Practitioners of yoga have always touted the health benefits of yoga, but little in-depth research has been done to verify the claims of those who have tried it and benefited by it. A recent study in the United States reported by the National Institutes of Health (NIH) suggests that at least one of the benefits of yoga stands up to the scrutiny of research. This study focuses on back pain sufferers and finds that yoga significantly eases back pain.
Dr. Karen J. Sherman and her team from Seattle, Washington's Group Health Research Institute conducted a clinical trial studying 228 adults, all of whom had been experiencing moderate levels of low back pain for at least three months. Study participants were divided into 3 groups. One group of 92 volunteers attended 12 weekly yoga classes, a second group of 91 were given stretching exercises by a licensed physical therapist and the 3rd group of 45 participants were given a book about back pain that outlined its causes and recommended exercises and lifestyle changes to help reduce their pain.
After three months, the researchers discovered that the group who practiced yoga and stretching under supervision once a week and at home daily for twenty minutes or more fared better than those who were given the self care manual. Some of the improvements reported by these participants included:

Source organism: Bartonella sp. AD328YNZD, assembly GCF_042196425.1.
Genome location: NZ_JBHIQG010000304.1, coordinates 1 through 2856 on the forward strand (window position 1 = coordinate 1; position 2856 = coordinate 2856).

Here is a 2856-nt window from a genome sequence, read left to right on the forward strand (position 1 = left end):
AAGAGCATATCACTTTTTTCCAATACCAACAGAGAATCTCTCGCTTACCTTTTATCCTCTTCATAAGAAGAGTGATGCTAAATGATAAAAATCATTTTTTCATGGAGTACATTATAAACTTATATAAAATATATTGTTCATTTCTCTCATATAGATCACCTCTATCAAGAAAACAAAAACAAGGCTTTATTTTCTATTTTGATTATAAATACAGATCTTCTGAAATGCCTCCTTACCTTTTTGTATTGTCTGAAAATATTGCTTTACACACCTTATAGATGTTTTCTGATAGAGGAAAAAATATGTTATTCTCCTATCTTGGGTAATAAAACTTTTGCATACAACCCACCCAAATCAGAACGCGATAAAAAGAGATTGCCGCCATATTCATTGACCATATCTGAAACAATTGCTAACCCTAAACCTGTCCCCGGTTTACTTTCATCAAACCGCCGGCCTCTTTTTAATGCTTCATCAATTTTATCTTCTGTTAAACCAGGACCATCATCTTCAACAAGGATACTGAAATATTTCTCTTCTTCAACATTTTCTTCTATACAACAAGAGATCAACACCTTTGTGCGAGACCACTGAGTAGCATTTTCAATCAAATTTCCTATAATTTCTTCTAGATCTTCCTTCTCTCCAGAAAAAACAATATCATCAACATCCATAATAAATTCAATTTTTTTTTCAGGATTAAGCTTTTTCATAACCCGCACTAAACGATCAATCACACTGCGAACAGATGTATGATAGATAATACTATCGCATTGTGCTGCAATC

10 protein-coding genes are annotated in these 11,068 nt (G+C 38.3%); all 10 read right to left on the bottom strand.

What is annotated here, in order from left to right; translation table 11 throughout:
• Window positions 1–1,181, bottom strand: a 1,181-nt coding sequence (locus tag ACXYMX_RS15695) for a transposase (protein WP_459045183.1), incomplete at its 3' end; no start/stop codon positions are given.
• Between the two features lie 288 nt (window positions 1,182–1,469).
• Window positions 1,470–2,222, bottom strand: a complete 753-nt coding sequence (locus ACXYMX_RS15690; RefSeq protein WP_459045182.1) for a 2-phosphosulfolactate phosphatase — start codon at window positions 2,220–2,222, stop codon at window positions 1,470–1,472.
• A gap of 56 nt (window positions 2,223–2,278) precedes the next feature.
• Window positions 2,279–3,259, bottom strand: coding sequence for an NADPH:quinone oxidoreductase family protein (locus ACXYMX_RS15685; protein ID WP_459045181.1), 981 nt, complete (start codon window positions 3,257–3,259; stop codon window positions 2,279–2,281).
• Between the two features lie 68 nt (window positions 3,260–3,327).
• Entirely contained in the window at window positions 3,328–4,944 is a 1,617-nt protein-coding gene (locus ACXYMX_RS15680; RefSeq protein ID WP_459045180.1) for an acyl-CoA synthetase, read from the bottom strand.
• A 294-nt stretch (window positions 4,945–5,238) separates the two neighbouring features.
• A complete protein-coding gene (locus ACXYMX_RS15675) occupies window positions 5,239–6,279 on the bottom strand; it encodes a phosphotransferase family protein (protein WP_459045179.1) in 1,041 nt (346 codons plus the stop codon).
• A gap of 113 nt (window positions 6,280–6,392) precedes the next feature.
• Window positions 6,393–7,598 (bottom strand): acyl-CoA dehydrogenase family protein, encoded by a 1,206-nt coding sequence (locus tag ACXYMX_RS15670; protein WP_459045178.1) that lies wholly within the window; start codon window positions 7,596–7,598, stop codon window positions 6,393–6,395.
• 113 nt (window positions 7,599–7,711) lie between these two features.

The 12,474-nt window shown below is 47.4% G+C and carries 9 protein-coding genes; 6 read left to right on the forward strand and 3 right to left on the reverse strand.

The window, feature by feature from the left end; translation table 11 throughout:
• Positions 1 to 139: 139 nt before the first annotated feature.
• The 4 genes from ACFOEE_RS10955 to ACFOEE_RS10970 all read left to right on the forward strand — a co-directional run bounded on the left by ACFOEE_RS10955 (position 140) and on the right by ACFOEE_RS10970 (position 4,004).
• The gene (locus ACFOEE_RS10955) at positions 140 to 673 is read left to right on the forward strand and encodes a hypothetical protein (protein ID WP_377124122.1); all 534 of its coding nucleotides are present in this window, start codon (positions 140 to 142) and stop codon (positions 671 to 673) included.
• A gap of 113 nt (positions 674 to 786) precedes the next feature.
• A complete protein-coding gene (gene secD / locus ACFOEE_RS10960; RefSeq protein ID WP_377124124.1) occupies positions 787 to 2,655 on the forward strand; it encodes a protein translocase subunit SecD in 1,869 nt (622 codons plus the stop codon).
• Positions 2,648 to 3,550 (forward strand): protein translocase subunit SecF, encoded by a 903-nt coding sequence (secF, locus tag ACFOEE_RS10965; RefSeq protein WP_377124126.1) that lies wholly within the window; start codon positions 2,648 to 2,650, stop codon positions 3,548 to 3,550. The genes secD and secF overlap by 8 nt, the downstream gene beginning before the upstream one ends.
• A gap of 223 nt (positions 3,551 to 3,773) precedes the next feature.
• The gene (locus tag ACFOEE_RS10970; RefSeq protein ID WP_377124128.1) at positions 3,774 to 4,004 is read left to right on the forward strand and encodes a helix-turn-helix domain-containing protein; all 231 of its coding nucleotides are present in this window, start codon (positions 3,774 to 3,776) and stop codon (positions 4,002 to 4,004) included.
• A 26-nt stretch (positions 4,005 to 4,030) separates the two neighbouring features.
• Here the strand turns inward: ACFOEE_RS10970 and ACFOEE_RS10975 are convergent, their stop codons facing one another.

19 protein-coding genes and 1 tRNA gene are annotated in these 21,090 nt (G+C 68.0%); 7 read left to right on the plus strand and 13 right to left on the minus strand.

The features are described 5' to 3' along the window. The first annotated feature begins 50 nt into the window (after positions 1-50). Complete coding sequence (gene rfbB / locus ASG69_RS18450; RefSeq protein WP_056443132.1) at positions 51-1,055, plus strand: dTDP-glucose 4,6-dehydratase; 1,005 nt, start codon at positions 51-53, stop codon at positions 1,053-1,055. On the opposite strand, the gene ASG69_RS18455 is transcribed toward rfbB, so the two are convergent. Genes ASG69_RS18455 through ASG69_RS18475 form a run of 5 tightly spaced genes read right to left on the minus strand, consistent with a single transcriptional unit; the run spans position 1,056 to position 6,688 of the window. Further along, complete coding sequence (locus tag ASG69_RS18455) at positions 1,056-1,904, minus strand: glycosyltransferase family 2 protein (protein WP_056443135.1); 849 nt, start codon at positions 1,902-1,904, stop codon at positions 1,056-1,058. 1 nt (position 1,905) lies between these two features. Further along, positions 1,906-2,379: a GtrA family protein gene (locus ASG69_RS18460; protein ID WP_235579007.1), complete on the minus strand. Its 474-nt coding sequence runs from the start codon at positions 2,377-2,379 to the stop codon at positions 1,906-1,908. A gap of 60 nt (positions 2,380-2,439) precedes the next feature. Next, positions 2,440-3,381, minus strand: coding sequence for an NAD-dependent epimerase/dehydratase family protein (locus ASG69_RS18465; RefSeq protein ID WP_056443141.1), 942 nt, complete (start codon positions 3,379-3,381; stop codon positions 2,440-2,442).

- Reduced use of pain medications
- Improved back mobility and function
- A reduction in pain
Follow up research yielded similar results. After six months, the yoga practitioners had continued to improve, with some reporting a complete elimination of lower back pain. Those who practiced stretching exercises reported similar improvements.
The study was funded by the National Center for Complementary and Integrative Health (NCCIH) arm of the NIH and reported in the Archives of Internal Medicine's 24 October, 2011 online edition. Dr. Sherman concluded that "both yoga and stretching can be good, safe options" for those who wish to try physical exercise to relieve moderate levels of low back pain. She stressed, though, that instructors should be sought who have the ability and experience to tailor yoga postures and stretching exercises to their students' physical limitations.
Dr. Sherman also noted that she and her team were "surprised" to discover that both yoga, which included meditation and breathing exercises, and stretching yielded similar beneficial results. This indicated to them that the physical postures (asanas) were most likely to have been of benefit to back pain sufferers rather than the relaxation and breathing techniques.Originally published on Nov 22, 2011